I argue that the human sciences (i.e. humanities, social- and behavioural sciences) should not try to imitate the methodology of the natural sciences. The human sciences study meaningful phenomena whose nature is decisively different from the merely physical phenomena studied by the natural sciences, and whose study therefore require different methods; meaningful phenomena do not obviously obey natural laws while the merely physical necessarily does. This is not to say that the human (...)
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  9. J. Pickles (1985). Phenomenology, Science, and Geography: Spatiality and the Human Sciences. Cambridge University Press.score: 72.0
    A work of outstanding originality and importance, which will become a cornerstone in the philosophy of geography, this book asks: What is human science? Is a truly human science of geography possible? What notions of spatiality adequately describe human spatial experience and behaviour? It sets out to answer these questions through a discussion of the nature of science in the human sciences, and, specifically, of the role of phenomenology in such inquiry. It criticises established understanding (...)
     
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  10. Quentin Skinner (ed.) (1985). The Return of Grand Theory in the Human Sciences. Cambridge University Press.score: 67.0
    This is a volume of new essays introducing the most influential developments in social and political theory over the last thirty years. In that period empiricism and the positivist ideal of the unification of science have been undermined and transformed by the impact of different, frequently Continental, traditions of thought. The introduction charts these charges and each of the contributors provides a brief and lucid account of the thought of one major figure or school which have helped to bring about (...)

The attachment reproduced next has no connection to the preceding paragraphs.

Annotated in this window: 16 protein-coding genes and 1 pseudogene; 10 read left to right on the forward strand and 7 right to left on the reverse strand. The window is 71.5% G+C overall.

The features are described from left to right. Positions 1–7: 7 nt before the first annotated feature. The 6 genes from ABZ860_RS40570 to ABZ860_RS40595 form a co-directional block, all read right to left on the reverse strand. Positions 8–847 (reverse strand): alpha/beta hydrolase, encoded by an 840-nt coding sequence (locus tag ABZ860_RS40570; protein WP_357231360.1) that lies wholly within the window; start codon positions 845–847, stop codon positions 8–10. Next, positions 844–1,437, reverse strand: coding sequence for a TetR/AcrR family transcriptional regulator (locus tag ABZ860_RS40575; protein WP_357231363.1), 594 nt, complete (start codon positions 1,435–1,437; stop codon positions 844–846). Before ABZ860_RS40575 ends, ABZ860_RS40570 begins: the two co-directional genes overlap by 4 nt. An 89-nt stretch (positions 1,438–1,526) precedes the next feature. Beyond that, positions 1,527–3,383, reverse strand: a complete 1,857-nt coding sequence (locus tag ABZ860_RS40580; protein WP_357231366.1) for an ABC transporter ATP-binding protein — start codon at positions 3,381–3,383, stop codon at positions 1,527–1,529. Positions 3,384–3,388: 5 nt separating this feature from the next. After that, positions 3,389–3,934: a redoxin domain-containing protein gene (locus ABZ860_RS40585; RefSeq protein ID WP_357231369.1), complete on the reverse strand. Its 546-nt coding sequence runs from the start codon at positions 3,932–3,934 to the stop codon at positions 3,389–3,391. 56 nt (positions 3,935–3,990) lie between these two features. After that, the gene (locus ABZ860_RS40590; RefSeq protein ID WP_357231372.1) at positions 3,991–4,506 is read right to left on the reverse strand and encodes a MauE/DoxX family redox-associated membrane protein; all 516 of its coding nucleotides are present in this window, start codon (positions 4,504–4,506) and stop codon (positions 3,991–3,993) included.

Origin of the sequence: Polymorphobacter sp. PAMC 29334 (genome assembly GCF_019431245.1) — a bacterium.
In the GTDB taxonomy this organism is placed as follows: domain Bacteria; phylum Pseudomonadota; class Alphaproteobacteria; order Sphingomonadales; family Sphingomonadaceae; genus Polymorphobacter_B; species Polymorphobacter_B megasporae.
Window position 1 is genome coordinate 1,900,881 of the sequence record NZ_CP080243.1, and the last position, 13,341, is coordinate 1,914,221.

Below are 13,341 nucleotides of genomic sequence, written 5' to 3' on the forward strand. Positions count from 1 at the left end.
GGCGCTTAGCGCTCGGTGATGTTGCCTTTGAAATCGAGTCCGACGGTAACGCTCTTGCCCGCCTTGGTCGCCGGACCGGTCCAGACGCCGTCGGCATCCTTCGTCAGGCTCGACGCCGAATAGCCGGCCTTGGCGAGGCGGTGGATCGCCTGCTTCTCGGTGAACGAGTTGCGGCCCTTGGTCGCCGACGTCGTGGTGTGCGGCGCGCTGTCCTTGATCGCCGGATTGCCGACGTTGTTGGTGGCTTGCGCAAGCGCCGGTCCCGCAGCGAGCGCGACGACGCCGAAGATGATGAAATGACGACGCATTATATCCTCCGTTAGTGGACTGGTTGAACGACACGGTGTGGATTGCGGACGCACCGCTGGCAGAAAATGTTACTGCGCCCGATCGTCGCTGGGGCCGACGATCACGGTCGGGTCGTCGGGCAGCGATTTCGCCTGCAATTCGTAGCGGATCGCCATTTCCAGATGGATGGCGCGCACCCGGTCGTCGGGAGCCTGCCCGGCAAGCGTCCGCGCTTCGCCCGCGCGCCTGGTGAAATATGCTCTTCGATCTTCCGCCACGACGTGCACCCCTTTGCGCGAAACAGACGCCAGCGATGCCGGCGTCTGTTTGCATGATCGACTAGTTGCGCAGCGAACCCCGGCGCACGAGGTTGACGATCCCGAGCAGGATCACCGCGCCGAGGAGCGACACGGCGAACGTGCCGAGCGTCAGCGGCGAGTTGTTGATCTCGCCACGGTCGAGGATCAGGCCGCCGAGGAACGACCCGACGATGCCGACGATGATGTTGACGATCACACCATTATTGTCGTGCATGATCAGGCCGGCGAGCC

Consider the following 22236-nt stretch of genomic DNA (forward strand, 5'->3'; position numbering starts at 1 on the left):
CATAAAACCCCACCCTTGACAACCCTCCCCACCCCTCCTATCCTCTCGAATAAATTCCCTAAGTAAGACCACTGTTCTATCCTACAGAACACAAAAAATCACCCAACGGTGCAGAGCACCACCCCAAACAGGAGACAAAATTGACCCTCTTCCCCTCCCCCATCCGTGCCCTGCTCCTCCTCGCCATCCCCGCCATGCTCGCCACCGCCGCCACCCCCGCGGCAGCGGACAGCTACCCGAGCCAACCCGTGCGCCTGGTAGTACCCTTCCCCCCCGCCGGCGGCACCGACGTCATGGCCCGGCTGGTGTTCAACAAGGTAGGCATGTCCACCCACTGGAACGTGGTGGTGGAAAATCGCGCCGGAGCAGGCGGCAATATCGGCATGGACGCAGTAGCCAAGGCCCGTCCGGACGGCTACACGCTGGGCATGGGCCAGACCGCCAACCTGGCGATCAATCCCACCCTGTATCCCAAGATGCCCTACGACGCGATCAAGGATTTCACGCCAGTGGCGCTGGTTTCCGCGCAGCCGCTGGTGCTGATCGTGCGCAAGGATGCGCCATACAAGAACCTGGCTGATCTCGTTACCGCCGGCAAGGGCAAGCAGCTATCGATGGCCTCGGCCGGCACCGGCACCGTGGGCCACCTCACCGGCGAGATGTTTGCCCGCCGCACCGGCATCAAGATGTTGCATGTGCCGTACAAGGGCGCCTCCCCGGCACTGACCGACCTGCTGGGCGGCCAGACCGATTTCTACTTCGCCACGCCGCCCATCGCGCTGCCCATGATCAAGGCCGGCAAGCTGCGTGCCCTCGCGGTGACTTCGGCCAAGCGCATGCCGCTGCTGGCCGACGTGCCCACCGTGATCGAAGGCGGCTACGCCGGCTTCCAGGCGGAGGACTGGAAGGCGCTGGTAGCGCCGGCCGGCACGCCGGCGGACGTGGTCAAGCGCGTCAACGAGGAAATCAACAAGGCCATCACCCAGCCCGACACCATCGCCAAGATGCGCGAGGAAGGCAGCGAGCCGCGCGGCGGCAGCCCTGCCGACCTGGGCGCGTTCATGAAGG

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  11. George Steinmetz (ed.) (2005). The Politics of Method in the Human Sciences: Positivism and its Epistemological Others. Duke University Press.score: 66.0
     
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  12. Charles Taylor (1985). Philosophy and the Human Sciences. Cambridge University Press.score: 66.0
    Charles Taylor has been one of the most original and influential figures in contemporary philosophy: his 'philosophical anthropology' spans an unusually wide range of theoretical interests and draws creatively on both Anglo-American and Continental traditions in philosophy. A selection of his published papers is presented here in two volumes, structured to indicate the direction and essential unity of the work. He starts from a polemical concern with behaviourism and other reductionist theories (particularly in psychology and the philosophy of language) which (...)
     
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  13. Ali Hassan Zaidi (2011). Islam, Modernity, and the Human Sciences. Palgrave Macmillan.score: 66.0
    This book discloses a largely unnoticed dialogue between Muslim and Western social thought on the search for meaning and transcendence in the human sciences. The disclosure is accomplished by a comparative reading of contemporary Muslim debates on secular knowledge on the one hand, and of a foundational Western debate on the demise of metaphysics in the human sciences on the other hand. The comparative reading is grounded in a dialogical hermeneutic approach; that is, a hermeneutic approach (...)
     
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  14. Dimitri Ginev (1998). Rhetoric and Double Hermeneutics in the Human Sciences. Human Studies 21 (3):259-271.score: 63.0
    Based on an analysis of double hermeneutics in the human sciences, a distinction between a weak and a strong rhetorical analysis of human-scientific research is introduced, taking account of the self-reflective character of hermeneutic interpretation. The paper argues that there are three hermeneutic topics in the research process for human-scientific experience, which are associated with applying specific rhetorical tools. The three topics are described under the following rubrics: (a) bridging the gap between experience-near and experience-distant concepts; (...)
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  15. Donald McIntosh (1997). Husserl, Weber, Freud, and the Method of the Human Sciences. Philosophy of the Social Sciences 27 (3):328-353.score: 63.0
    In the debate between the natural science and the phenomenological or hermeneutical approaches in the human sciences, a third alternative described by Husserl has been widely ignored. Contrary to frequent assumptions, Husserl believed that a purely phenomenological method is not generally the appropriate approach for the empirical human sciences. Rather, he held that although they can and should make important use of phenomenological analysis, such sciences should take their basic stance in the "natural attitude," the (...)